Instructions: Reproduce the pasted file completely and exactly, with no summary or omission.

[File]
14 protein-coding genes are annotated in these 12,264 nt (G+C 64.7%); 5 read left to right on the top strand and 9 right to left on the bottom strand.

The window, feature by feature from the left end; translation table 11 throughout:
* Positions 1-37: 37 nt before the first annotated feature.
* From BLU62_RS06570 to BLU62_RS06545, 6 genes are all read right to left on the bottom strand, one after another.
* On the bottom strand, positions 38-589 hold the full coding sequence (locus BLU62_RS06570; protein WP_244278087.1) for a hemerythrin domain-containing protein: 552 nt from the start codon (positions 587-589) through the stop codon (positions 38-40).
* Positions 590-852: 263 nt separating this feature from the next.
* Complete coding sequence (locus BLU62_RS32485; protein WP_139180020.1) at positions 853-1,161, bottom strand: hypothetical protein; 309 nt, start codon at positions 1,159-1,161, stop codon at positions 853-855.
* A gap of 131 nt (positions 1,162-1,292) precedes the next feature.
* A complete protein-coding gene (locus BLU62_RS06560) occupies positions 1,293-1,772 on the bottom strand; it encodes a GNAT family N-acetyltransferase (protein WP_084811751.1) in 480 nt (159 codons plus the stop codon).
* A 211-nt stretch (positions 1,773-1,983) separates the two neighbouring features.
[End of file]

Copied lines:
14 protein-coding genes are annotated in these 12,264 nt (G+C 64.7%); 5 read left to right on the top strand and 9 right to left on the bottom strand.

The window, feature by feature from the left end; translation table 11 throughout:
* Positions 1-37: 37 nt before the first annotated feature.
* From BLU62_RS06570 to BLU62_RS06545, 6 genes are all read right to left on the bottom strand, one after another.
* On the bottom strand, positions 38-589 hold the full coding sequence (locus BLU62_RS06570; protein WP_244278087.1) for a hemerythrin domain-containing protein: 552 nt from the start codon (positions 587-589) through the stop codon (positions 38-40).
* Positions 590-852: 263 nt separating this feature from the next.
* Complete coding sequence (locus BLU62_RS32485; protein WP_139180020.1) at positions 853-1,161, bottom strand: hypothetical protein; 309 nt, start codon at positions 1,159-1,161, stop codon at positions 853-855.
* A gap of 131 nt (positions 1,162-1,292) precedes the next feature.
* A complete protein-coding gene (locus BLU62_RS06560) occupies positions 1,293-1,772 on the bottom strand; it encodes a GNAT family N-acetyltransferase (protein WP_084811751.1) in 480 nt (159 codons plus the stop codon).
* A 211-nt stretch (positions 1,773-1,983) separates the two neighbouring features.